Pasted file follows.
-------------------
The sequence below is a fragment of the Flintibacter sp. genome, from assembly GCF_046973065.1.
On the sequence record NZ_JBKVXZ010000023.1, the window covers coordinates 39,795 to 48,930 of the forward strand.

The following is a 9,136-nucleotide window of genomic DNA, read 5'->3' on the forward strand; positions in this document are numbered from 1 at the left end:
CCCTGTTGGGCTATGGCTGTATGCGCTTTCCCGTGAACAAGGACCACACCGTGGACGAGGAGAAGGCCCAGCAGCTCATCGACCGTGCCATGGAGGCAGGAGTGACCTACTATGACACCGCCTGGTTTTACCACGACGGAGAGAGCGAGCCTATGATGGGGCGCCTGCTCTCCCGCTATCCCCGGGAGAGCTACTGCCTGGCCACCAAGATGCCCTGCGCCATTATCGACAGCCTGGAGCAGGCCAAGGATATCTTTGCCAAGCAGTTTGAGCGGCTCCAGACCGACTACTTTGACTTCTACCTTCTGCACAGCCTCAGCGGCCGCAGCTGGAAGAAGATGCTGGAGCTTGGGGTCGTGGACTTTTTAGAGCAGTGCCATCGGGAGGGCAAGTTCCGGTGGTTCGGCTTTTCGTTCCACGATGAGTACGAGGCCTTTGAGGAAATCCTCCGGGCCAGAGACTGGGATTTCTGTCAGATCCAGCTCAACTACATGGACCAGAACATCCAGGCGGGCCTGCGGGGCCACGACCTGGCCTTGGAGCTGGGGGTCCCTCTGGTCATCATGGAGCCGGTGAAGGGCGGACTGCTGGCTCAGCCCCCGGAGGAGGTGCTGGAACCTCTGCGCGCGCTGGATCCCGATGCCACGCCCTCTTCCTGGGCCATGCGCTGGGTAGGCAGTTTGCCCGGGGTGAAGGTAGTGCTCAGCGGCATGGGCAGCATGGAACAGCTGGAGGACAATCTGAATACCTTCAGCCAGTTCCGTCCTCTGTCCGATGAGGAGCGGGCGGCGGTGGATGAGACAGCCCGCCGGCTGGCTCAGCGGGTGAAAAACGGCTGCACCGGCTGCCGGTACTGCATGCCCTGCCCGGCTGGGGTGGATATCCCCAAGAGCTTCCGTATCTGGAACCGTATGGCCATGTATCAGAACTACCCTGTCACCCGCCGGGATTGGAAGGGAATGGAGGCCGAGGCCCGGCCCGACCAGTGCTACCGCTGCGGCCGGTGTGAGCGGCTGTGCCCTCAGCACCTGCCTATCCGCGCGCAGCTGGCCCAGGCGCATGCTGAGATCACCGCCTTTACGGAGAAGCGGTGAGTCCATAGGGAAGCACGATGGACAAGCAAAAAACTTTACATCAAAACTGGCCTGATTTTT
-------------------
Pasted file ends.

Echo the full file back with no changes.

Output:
The sequence below is a fragment of the Flintibacter sp. genome, from assembly GCF_046973065.1.
On the sequence record NZ_JBKVXZ010000023.1, the window covers coordinates 39,795 to 48,930 of the forward strand.

The following is a 9,136-nucleotide window of genomic DNA, read 5'->3' on the forward strand; positions in this document are numbered from 1 at the left end:
CCCTGTTGGGCTATGGCTGTATGCGCTTTCCCGTGAACAAGGACCACACCGTGGACGAGGAGAAGGCCCAGCAGCTCATCGACCGTGCCATGGAGGCAGGAGTGACCTACTATGACACCGCCTGGTTTTACCACGACGGAGAGAGCGAGCCTATGATGGGGCGCCTGCTCTCCCGCTATCCCCGGGAGAGCTACTGCCTGGCCACCAAGATGCCCTGCGCCATTATCGACAGCCTGGAGCAGGCCAAGGATATCTTTGCCAAGCAGTTTGAGCGGCTCCAGACCGACTACTTTGACTTCTACCTTCTGCACAGCCTCAGCGGCCGCAGCTGGAAGAAGATGCTGGAGCTTGGGGTCGTGGACTTTTTAGAGCAGTGCCATCGGGAGGGCAAGTTCCGGTGGTTCGGCTTTTCGTTCCACGATGAGTACGAGGCCTTTGAGGAAATCCTCCGGGCCAGAGACTGGGATTTCTGTCAGATCCAGCTCAACTACATGGACCAGAACATCCAGGCGGGCCTGCGGGGCCACGACCTGGCCTTGGAGCTGGGGGTCCCTCTGGTCATCATGGAGCCGGTGAAGGGCGGACTGCTGGCTCAGCCCCCGGAGGAGGTGCTGGAACCTCTGCGCGCGCTGGATCCCGATGCCACGCCCTCTTCCTGGGCCATGCGCTGGGTAGGCAGTTTGCCCGGGGTGAAGGTAGTGCTCAGCGGCATGGGCAGCATGGAACAGCTGGAGGACAATCTGAATACCTTCAGCCAGTTCCGTCCTCTGTCCGATGAGGAGCGGGCGGCGGTGGATGAGACAGCCCGCCGGCTGGCTCAGCGGGTGAAAAACGGCTGCACCGGCTGCCGGTACTGCATGCCCTGCCCGGCTGGGGTGGATATCCCCAAGAGCTTCCGTATCTGGAACCGTATGGCCATGTATCAGAACTACCCTGTCACCCGCCGGGATTGGAAGGGAATGGAGGCCGAGGCCCGGCCCGACCAGTGCTACCGCTGCGGCCGGTGTGAGCGGCTGTGCCCTCAGCACCTGCCTATCCGCGCGCAGCTGGCCCAGGCGCATGCTGAGATCACCGCCTTTACGGAGAAGCGGTGAGTCCATAGGGAAGCACGATGGACAAGCAAAAAACTTTACATCAAAACTGGCCTGATTTTT